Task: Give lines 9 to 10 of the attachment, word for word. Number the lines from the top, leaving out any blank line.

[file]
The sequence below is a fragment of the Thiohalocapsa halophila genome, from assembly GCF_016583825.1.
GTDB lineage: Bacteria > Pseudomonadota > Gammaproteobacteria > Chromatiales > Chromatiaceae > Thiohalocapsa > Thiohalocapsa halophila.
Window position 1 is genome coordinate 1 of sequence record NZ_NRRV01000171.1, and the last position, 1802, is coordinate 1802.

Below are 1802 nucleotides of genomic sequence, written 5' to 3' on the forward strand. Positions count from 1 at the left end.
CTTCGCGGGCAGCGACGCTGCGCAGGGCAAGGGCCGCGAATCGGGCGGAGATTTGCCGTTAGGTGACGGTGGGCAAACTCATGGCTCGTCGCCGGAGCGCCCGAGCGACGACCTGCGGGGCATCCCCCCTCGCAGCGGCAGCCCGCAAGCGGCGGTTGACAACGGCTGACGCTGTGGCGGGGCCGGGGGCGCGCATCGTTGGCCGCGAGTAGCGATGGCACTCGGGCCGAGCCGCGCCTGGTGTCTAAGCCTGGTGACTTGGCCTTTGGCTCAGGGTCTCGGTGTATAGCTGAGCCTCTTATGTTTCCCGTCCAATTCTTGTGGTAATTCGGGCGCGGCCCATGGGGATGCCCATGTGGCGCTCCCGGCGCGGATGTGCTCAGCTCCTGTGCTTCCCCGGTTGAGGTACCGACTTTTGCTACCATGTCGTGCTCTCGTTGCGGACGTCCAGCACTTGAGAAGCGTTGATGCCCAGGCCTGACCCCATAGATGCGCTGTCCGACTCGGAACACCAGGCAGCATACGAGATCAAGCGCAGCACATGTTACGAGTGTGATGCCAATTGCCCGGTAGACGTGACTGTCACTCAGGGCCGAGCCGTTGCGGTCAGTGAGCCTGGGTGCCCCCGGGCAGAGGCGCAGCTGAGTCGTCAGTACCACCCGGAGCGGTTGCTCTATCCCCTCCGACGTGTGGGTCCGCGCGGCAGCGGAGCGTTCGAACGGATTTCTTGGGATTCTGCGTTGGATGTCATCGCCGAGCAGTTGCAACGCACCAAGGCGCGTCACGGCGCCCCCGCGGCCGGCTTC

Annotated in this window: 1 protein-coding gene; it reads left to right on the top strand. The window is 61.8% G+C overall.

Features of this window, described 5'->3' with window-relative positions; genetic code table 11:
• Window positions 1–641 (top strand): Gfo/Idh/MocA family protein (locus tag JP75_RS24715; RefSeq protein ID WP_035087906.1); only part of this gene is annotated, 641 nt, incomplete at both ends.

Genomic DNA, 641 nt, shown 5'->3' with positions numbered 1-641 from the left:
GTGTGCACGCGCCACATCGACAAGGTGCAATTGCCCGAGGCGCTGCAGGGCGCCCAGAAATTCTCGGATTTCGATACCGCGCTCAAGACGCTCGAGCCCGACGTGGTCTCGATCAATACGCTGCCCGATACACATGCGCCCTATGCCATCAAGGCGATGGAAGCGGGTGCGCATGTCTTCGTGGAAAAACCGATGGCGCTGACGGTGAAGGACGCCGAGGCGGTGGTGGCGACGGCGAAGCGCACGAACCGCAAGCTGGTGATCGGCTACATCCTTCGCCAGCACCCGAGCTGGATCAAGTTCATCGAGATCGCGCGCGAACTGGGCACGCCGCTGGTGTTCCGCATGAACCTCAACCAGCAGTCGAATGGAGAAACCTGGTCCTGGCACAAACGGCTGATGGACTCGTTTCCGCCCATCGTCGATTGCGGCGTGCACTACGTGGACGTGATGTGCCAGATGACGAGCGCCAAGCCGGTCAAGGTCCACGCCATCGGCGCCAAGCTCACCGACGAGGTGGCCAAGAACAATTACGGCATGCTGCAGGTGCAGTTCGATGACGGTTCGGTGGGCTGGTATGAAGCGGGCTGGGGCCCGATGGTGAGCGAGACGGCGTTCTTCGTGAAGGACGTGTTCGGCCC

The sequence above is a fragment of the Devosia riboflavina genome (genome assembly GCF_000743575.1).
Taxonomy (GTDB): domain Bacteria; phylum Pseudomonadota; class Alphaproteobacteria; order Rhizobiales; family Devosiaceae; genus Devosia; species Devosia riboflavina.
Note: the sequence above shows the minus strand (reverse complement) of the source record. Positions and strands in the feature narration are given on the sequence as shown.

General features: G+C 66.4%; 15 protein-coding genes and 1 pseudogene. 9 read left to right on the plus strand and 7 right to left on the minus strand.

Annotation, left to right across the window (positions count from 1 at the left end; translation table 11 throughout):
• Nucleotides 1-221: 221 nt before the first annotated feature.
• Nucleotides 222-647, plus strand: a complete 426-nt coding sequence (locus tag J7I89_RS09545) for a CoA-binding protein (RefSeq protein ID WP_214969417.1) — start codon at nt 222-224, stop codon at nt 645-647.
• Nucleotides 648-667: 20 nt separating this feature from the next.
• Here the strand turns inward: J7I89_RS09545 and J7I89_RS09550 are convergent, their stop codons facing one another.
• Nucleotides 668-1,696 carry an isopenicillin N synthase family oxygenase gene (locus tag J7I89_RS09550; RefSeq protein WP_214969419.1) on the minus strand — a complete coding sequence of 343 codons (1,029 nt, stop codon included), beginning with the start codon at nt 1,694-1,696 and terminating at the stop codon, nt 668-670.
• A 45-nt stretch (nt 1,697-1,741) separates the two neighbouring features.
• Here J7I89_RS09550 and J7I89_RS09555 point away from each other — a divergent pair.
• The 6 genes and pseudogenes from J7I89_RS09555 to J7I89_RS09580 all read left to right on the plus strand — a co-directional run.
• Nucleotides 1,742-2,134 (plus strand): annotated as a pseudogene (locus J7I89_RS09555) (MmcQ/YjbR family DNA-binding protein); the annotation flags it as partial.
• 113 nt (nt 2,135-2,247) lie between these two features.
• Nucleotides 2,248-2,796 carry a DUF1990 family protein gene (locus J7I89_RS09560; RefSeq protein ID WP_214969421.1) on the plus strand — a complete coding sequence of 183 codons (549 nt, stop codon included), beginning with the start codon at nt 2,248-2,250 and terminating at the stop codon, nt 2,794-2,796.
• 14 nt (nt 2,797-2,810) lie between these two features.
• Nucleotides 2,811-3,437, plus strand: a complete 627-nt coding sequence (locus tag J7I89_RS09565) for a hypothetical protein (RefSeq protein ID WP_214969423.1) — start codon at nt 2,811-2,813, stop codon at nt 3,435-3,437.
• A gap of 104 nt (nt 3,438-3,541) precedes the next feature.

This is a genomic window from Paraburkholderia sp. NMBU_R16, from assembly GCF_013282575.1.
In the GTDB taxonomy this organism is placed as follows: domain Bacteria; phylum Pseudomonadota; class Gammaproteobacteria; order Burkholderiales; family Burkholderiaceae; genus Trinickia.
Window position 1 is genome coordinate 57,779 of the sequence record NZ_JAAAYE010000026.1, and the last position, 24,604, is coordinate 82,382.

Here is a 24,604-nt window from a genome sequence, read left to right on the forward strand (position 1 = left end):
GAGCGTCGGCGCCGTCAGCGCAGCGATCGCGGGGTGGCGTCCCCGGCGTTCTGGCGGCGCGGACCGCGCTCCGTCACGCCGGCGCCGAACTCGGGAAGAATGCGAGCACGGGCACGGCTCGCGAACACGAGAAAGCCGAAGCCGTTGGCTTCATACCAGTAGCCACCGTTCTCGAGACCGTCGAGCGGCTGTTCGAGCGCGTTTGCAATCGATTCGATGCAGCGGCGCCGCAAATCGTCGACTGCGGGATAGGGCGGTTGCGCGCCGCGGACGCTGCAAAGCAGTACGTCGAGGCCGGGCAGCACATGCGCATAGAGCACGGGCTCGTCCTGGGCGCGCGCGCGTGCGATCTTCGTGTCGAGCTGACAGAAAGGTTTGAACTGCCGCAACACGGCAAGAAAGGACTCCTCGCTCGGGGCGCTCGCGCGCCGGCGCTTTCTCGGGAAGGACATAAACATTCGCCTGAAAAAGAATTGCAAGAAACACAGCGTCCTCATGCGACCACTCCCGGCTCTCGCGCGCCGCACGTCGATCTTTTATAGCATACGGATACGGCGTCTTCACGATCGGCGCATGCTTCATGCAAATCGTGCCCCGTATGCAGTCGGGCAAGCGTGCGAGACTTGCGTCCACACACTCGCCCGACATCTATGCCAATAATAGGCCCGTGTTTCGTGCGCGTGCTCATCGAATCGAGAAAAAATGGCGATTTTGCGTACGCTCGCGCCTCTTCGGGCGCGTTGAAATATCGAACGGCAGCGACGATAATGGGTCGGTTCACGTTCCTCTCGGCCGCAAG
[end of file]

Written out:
Genomic DNA, 641 nt, shown 5'->3' with positions numbered 1-641 from the left:
GTGTGCACGCGCCACATCGACAAGGTGCAATTGCCCGAGGCGCTGCAGGGCGCCCAGAAATTCTCGGATTTCGATACCGCGCTCAAGACGCTCGAGCCCGACGTGGTCTCGATCAATACGCTGCCCGATACACATGCGCCCTATGCCATCAAGGCGATGGAAGCGGGTGCGCATGTCTTCGTGGAAAAACCGATGGCGCTGACGGTGAAGGACGCCGAGGCGGTGGTGGCGACGGCGAAGCGCACGAACCGCAAGCTGGTGATCGGCTACATCCTTCGCCAGCACCCGAGCTGGATCAAGTTCATCGAGATCGCGCGCGAACTGGGCACGCCGCTGGTGTTCCGCATGAACCTCAACCAGCAGTCGAATGGAGAAACCTGGTCCTGGCACAAACGGCTGATGGACTCGTTTCCGCCCATCGTCGATTGCGGCGTGCACTACGTGGACGTGATGTGCCAGATGACGAGCGCCAAGCCGGTCAAGGTCCACGCCATCGGCGCCAAGCTCACCGACGAGGTGGCCAAGAACAATTACGGCATGCTGCAGGTGCAGTTCGATGACGGTTCGGTGGGCTGGTATGAAGCGGGCTGGGGCCCGATGGTGAGCGAGACGGCGTTCTTCGTGAAGGACGTGTTCGGCCC